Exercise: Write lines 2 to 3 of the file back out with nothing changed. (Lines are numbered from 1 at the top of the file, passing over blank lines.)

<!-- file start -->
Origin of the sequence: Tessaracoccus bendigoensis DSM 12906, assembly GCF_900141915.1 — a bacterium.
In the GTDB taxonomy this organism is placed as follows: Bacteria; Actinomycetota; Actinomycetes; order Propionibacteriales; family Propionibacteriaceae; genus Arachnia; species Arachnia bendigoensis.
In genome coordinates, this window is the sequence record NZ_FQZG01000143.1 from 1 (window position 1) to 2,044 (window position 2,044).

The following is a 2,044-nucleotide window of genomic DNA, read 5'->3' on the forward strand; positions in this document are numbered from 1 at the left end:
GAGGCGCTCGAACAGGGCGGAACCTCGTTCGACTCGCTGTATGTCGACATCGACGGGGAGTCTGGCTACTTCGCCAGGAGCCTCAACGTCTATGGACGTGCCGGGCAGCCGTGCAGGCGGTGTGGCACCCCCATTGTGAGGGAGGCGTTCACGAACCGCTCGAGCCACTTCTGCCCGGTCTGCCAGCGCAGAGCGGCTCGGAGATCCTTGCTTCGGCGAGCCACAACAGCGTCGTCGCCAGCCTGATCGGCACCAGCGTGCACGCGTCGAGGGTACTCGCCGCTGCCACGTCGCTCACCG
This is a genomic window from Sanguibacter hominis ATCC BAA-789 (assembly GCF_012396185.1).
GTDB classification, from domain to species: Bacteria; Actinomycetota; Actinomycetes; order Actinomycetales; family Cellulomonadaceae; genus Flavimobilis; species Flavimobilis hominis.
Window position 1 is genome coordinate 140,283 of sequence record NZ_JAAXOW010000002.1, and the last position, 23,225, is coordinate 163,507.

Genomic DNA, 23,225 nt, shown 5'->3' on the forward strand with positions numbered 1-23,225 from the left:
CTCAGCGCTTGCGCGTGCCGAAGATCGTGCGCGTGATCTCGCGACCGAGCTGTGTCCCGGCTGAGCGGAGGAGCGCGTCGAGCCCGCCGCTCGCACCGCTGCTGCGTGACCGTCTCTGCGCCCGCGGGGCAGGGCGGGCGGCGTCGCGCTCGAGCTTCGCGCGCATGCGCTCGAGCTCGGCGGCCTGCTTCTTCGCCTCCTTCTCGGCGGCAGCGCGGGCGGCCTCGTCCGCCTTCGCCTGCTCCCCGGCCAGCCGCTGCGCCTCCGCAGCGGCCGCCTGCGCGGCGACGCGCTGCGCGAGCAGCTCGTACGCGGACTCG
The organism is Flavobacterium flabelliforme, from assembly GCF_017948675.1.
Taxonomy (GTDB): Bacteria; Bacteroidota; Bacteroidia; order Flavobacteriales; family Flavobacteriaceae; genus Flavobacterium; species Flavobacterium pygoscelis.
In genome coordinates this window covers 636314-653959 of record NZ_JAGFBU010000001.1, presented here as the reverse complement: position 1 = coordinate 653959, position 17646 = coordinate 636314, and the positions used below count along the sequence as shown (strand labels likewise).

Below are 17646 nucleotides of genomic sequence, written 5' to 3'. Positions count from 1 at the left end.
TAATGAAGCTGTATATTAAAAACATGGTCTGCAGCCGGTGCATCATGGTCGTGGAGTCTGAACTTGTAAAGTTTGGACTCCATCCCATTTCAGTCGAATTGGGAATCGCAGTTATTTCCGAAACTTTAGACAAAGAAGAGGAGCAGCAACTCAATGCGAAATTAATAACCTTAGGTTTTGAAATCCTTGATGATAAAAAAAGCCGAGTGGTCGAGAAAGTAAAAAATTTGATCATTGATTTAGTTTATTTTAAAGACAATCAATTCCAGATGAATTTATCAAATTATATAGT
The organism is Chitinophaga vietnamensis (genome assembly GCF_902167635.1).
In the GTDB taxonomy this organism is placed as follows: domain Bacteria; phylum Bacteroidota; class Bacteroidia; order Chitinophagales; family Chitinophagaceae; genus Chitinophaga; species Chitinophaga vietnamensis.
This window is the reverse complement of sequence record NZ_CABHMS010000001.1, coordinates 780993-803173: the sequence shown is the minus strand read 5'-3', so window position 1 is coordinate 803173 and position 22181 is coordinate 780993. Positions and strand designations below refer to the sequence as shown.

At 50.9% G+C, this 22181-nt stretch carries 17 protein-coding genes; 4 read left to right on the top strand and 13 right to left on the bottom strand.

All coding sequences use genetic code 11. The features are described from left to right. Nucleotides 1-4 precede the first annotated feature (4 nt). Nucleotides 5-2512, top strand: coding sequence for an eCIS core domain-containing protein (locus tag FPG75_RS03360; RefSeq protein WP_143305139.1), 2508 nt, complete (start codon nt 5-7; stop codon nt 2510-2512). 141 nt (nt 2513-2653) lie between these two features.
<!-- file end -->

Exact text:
In the GTDB taxonomy this organism is placed as follows: Bacteria; Actinomycetota; Actinomycetes; order Propionibacteriales; family Propionibacteriaceae; genus Arachnia; species Arachnia bendigoensis.
In genome coordinates, this window is the sequence record NZ_FQZG01000143.1 from 1 (window position 1) to 2,044 (window position 2,044).